Each month a letter from the College Chair will be published here to regularly communicate their work to the Order and Movement, as well as a link to the latest College Newsletter and the blog page on The Buddhist Centre Online.
Ordinations within the Triratna Order take place throughout the year and world: the UK, Spain, India, Australia, New Zealand and the US, all have ordinations taking place regularly. This section also lists who’s been ordained recently, where they’ve been ordained, and what their new name means.
The College consists of 44 members, with retirements and new appointments on an annual basis. When a new member joins the College, we’ll introduce them here.
Lastly, there is a section for remembrance of College members who have passed away.
LETTERS FROM THE CHAIR – NOVEMBER 2021
These letters are published here each month, as well as on The Buddhist Centre Online, and in Shabda, the Order newsletter, as a means to communicate the ongoing work of the College Chair and updates on current discussions and decisions. Responses are welcomed. Click to follow the Preceptors’ College on The Buddhist Centre online and view November’s Features from the College.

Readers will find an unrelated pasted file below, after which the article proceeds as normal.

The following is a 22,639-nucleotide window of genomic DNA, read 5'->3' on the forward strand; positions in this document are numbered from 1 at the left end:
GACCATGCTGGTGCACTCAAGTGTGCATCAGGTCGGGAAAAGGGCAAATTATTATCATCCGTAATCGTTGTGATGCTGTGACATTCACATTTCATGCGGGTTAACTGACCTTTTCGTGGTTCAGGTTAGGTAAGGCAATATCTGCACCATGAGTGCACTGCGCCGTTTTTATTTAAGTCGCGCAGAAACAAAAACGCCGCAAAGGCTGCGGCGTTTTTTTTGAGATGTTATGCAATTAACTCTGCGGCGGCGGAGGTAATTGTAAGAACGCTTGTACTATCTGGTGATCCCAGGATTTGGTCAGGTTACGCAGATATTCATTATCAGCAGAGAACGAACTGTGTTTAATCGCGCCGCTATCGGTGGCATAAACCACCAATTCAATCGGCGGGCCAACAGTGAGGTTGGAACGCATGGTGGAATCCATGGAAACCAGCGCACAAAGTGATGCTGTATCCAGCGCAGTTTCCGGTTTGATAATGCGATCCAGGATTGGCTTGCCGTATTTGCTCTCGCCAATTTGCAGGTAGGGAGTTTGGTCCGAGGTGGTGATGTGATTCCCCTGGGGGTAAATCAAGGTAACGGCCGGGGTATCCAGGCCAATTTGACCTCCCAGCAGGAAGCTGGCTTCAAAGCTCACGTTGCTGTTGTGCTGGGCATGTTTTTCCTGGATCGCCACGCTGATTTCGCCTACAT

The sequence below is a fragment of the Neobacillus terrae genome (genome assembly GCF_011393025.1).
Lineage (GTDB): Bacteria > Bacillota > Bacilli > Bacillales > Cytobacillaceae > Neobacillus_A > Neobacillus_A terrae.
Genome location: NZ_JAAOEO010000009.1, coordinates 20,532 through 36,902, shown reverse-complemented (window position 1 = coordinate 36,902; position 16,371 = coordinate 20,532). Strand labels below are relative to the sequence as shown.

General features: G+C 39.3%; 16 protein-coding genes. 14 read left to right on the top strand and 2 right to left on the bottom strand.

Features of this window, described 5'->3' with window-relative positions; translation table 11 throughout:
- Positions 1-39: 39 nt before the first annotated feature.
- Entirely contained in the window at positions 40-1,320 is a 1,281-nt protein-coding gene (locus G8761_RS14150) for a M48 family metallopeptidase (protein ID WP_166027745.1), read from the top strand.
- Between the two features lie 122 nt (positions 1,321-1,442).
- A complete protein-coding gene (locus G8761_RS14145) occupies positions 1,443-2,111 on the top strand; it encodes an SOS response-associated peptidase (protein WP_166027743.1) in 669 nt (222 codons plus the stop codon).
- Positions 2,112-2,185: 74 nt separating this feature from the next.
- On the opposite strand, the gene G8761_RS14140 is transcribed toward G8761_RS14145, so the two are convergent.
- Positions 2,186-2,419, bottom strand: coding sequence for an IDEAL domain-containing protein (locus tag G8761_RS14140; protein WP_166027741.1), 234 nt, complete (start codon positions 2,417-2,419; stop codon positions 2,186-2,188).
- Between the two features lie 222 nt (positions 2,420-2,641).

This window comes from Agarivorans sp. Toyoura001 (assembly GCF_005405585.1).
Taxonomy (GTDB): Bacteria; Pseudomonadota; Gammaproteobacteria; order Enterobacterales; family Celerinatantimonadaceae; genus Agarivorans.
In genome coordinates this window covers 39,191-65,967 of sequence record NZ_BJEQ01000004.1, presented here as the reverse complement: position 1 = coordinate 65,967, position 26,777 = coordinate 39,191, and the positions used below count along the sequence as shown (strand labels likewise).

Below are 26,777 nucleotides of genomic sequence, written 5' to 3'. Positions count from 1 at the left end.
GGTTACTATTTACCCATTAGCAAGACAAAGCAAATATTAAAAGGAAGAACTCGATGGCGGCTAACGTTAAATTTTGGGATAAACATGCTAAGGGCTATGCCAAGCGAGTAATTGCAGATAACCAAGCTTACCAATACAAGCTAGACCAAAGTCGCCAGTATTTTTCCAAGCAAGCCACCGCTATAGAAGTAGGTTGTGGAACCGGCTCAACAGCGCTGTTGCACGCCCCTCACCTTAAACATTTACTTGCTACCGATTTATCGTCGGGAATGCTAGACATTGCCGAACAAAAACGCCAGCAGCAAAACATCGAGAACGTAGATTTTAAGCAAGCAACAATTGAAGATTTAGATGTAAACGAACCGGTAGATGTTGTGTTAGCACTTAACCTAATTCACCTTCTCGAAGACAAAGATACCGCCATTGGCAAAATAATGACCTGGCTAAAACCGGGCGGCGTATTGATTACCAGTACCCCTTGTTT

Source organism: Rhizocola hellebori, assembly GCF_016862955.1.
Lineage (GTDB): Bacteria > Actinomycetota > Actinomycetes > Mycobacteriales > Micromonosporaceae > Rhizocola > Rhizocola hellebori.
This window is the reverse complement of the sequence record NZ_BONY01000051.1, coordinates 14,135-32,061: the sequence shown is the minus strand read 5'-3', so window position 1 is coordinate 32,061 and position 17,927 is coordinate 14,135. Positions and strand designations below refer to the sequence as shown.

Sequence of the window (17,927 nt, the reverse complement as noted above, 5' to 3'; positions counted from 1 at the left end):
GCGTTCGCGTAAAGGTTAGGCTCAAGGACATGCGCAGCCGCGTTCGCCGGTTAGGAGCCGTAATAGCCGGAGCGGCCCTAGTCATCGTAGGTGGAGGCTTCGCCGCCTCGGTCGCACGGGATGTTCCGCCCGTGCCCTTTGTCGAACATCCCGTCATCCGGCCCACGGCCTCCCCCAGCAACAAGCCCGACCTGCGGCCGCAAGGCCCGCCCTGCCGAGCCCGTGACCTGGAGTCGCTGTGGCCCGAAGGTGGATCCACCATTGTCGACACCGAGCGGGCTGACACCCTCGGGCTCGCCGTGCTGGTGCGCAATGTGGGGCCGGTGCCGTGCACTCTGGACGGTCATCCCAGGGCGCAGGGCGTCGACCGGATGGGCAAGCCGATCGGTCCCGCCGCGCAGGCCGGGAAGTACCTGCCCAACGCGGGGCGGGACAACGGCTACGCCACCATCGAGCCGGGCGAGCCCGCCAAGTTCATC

Dear Order members and friends,
This month the annual international College meeting was a complex hybrid affair, taking place partly in person at Adhisthana, and partly online. Akasajoti came up with a schedule that not only took into account the different time zones, but also maximised crossover by shuffling us into different configurations; she even set up interactive zoom screen in the shrine room that meant we could all see and hear each other.